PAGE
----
Opec+ considering options to tackle coronavirus impact, Saudi Arabia's energy minister says
The oil producers alliance, which also includes non-Opec members led by Russia, has so far held back on further action to curb supply
Opec+ is considering all options to mitigate the impact of the coronavirus on oil markets, Saudi Arabia’s energy minster said.
Brent has declined nearly $10 since January when fears heightened over the rapid spread of the virus and prompted China to control population movement to contain the outbreak, which disrupted global supply chains and trade.
“We are communicating with each other at every opportunity,” Prince Abdulaziz bin Salman said at an energy conference in Riyadh. “The Opec secretary general is attending this conference, and we just had a chat. We did not run out of ideas,” he added.
Oil jumped following his remarks, with Brent, the widely-used international benchmark gaining 1.2 per cent, before retracting 0.48 per cent to $56.03 per barrel at 3.19pm UAE time.
West Texas Intermediate, which largely tracks North American crude grades fell 0.62 per cent to $51.11 per barrel.
Opec+, as the alliance led by Saudi Arabia and Russia is known, is set to meet on March 5 and 6 in Vienna to review its pact to curb production by 1.7 million barrels per day. A technical committee recommended retaining the agreement until year-end to offset the slowdown in demand growth.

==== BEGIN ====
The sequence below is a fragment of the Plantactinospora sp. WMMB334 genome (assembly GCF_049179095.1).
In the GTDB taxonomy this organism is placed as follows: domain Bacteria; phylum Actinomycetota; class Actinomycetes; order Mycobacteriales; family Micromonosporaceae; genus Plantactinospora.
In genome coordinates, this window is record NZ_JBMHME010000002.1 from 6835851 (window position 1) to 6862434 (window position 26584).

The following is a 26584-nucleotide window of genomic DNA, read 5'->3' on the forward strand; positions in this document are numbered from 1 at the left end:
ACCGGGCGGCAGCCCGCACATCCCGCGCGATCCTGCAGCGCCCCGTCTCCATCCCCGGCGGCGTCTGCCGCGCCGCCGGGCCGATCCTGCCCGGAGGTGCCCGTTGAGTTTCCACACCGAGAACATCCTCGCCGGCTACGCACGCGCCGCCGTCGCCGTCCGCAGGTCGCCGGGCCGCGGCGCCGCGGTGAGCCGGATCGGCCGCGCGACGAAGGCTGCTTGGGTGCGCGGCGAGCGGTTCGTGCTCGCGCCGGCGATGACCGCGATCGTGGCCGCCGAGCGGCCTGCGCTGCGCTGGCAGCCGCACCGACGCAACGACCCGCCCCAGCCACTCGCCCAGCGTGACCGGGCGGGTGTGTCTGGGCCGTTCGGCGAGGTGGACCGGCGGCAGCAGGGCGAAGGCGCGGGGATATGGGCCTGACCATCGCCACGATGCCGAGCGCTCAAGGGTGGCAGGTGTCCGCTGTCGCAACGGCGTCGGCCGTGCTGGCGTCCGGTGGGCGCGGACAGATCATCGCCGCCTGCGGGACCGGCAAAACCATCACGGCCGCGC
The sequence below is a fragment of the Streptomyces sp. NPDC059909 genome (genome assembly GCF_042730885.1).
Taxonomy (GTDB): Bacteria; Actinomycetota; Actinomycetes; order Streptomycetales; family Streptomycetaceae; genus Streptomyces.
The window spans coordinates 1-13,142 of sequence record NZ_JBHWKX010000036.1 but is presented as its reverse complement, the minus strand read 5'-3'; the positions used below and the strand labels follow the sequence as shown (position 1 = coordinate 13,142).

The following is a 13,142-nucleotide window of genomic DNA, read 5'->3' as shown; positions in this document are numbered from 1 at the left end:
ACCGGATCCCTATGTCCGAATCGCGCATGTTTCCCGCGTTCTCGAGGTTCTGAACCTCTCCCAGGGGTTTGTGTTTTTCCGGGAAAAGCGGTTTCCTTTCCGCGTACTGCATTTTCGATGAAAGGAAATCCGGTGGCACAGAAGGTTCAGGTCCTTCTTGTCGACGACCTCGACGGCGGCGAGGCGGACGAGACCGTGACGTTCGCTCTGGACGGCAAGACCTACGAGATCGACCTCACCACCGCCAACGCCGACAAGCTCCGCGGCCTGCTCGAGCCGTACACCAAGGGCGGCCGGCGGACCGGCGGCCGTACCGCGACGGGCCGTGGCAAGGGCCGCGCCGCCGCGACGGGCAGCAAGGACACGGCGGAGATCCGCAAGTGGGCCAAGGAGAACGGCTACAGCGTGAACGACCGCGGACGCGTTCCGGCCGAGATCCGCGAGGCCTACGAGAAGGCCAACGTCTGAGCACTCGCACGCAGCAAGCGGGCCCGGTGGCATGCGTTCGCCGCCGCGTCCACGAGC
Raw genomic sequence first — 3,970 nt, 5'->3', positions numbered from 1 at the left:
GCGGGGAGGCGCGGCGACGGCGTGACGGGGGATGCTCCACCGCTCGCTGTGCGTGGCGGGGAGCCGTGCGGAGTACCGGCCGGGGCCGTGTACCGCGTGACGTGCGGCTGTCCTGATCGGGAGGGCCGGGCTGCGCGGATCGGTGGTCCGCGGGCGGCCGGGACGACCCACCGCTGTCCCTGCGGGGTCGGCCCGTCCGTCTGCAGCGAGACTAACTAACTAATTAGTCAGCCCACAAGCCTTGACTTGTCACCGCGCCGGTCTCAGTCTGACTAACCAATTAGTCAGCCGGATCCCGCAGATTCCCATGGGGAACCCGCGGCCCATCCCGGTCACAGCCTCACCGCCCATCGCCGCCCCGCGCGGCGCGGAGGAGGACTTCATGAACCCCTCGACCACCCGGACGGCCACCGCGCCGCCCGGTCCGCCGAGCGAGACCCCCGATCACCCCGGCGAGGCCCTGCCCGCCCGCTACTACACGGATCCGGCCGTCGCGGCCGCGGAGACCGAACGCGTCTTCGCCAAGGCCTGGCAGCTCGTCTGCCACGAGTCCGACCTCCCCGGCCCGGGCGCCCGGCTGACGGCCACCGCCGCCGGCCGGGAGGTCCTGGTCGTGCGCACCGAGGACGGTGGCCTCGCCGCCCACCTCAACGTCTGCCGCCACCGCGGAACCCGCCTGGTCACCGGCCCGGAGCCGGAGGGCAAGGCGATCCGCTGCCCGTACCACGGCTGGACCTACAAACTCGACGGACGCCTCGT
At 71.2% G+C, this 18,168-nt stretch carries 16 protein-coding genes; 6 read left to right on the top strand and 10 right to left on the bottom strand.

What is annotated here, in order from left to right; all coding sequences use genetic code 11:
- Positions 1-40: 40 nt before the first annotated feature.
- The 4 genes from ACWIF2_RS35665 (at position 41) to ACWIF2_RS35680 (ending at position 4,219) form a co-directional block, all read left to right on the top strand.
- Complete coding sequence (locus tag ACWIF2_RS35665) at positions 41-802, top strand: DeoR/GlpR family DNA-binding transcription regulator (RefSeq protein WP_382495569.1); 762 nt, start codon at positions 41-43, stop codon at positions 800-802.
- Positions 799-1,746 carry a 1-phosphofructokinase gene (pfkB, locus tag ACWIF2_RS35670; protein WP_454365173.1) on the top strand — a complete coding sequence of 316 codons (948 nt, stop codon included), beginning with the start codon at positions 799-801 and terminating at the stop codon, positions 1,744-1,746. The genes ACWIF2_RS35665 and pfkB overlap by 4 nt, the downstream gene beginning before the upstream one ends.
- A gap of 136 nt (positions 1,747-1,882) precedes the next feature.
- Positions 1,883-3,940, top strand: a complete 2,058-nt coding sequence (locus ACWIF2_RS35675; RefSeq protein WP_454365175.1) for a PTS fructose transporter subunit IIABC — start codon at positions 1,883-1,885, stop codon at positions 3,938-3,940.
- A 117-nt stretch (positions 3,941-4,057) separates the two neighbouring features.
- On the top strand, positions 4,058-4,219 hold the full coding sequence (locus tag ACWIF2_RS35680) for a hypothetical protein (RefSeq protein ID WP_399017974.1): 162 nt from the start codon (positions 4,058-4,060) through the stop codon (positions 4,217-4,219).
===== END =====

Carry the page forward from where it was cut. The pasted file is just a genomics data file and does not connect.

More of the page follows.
The committee also suggested short-term additional cuts of 600,000 bpd until the second quarter. However, Opec+ held back on action as Russia, the largest producer within the group, remained sceptical about the effect of the virus and said it needed more time to assess the situation. Leading Opec producers were earlier said to be going alone in undertaking additional cuts of 300,000 bpd. Prince Abdulaziz, however, dismissed the reports and said the group believes in collective action.
Oil markets would need additional Opec+ cuts in 2020, Bank of America said in its medium-term outlook for crude. The bank expects Brent to average $62 per barrel this year, supported by voluntary restrictions from Saudi Arabia, Kuwait and the UAE, as well as involuntary loss due to sanctions against Venezuela and Iran.
“In our balances, we project a 1.2 million bpd drop in Opec supply from 4Q19 into 4Q20 and then we assume roughly stable output for the group through 2025,” the bank said.
"As global oil demand growth slows from 1.35 million bpd in 2021 to 590,000 bpd in 2025, we see non-US non-Opec contributions averaging 250,000 bpd per annum, with growth concentrated in 2020," the report added.
Updated: February 25, 2020 07:51 PM